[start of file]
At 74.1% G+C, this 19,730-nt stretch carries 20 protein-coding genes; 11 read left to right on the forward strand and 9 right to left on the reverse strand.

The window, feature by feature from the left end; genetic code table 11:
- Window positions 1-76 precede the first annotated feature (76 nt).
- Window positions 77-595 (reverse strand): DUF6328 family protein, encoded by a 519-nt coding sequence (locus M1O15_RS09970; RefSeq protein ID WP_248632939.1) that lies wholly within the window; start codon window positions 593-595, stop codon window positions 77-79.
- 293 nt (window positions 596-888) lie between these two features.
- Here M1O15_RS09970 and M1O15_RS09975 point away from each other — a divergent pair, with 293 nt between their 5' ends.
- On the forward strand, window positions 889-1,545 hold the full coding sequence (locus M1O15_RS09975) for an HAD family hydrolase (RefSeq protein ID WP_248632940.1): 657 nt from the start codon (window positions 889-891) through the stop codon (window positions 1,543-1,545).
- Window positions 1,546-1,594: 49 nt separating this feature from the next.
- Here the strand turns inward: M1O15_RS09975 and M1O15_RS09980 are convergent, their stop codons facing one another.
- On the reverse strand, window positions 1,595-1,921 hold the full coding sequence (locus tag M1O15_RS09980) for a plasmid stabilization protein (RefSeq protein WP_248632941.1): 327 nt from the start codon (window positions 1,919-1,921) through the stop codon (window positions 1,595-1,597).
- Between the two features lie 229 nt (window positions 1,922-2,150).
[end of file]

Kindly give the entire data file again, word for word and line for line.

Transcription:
At 74.1% G+C, this 19,730-nt stretch carries 20 protein-coding genes; 11 read left to right on the forward strand and 9 right to left on the reverse strand.

The window, feature by feature from the left end; genetic code table 11:
- Window positions 1-76 precede the first annotated feature (76 nt).
- Window positions 77-595 (reverse strand): DUF6328 family protein, encoded by a 519-nt coding sequence (locus M1O15_RS09970; RefSeq protein ID WP_248632939.1) that lies wholly within the window; start codon window positions 593-595, stop codon window positions 77-79.
- 293 nt (window positions 596-888) lie between these two features.
- Here M1O15_RS09970 and M1O15_RS09975 point away from each other — a divergent pair, with 293 nt between their 5' ends.
- On the forward strand, window positions 889-1,545 hold the full coding sequence (locus M1O15_RS09975) for an HAD family hydrolase (RefSeq protein ID WP_248632940.1): 657 nt from the start codon (window positions 889-891) through the stop codon (window positions 1,543-1,545).
- Window positions 1,546-1,594: 49 nt separating this feature from the next.
- Here the strand turns inward: M1O15_RS09975 and M1O15_RS09980 are convergent, their stop codons facing one another.
- On the reverse strand, window positions 1,595-1,921 hold the full coding sequence (locus tag M1O15_RS09980) for a plasmid stabilization protein (RefSeq protein WP_248632941.1): 327 nt from the start codon (window positions 1,919-1,921) through the stop codon (window positions 1,595-1,597).
- Between the two features lie 229 nt (window positions 1,922-2,150).